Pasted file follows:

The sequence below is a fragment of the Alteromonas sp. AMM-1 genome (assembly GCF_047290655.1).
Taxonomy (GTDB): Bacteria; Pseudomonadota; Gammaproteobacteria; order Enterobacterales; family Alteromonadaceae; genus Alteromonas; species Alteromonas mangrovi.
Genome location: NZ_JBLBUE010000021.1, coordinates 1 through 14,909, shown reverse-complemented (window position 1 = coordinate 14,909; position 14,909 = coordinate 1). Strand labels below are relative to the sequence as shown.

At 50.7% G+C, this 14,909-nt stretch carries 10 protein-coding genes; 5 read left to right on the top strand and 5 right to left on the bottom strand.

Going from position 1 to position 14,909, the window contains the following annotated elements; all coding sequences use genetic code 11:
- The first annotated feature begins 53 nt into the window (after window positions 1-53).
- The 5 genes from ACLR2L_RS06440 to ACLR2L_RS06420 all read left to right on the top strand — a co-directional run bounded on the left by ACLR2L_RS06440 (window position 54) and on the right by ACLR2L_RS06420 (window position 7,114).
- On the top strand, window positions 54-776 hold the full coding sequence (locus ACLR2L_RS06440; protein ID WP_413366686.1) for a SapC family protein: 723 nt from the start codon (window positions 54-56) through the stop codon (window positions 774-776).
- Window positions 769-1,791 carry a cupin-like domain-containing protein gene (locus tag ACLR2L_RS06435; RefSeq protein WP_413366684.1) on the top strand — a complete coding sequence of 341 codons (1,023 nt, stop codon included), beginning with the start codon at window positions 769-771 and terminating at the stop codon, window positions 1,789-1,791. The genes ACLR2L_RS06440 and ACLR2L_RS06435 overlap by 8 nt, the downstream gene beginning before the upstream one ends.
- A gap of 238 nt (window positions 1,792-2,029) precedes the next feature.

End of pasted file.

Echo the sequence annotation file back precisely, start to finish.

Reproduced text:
The sequence below is a fragment of the Alteromonas sp. AMM-1 genome (assembly GCF_047290655.1).
Taxonomy (GTDB): Bacteria; Pseudomonadota; Gammaproteobacteria; order Enterobacterales; family Alteromonadaceae; genus Alteromonas; species Alteromonas mangrovi.
Genome location: NZ_JBLBUE010000021.1, coordinates 1 through 14,909, shown reverse-complemented (window position 1 = coordinate 14,909; position 14,909 = coordinate 1). Strand labels below are relative to the sequence as shown.

At 50.7% G+C, this 14,909-nt stretch carries 10 protein-coding genes; 5 read left to right on the top strand and 5 right to left on the bottom strand.

Going from position 1 to position 14,909, the window contains the following annotated elements; all coding sequences use genetic code 11:
- The first annotated feature begins 53 nt into the window (after window positions 1-53).
- The 5 genes from ACLR2L_RS06440 to ACLR2L_RS06420 all read left to right on the top strand — a co-directional run bounded on the left by ACLR2L_RS06440 (window position 54) and on the right by ACLR2L_RS06420 (window position 7,114).
- On the top strand, window positions 54-776 hold the full coding sequence (locus ACLR2L_RS06440; protein ID WP_413366686.1) for a SapC family protein: 723 nt from the start codon (window positions 54-56) through the stop codon (window positions 774-776).
- Window positions 769-1,791 carry a cupin-like domain-containing protein gene (locus tag ACLR2L_RS06435; RefSeq protein WP_413366684.1) on the top strand — a complete coding sequence of 341 codons (1,023 nt, stop codon included), beginning with the start codon at window positions 769-771 and terminating at the stop codon, window positions 1,789-1,791. The genes ACLR2L_RS06440 and ACLR2L_RS06435 overlap by 8 nt, the downstream gene beginning before the upstream one ends.
- A gap of 238 nt (window positions 1,792-2,029) precedes the next feature.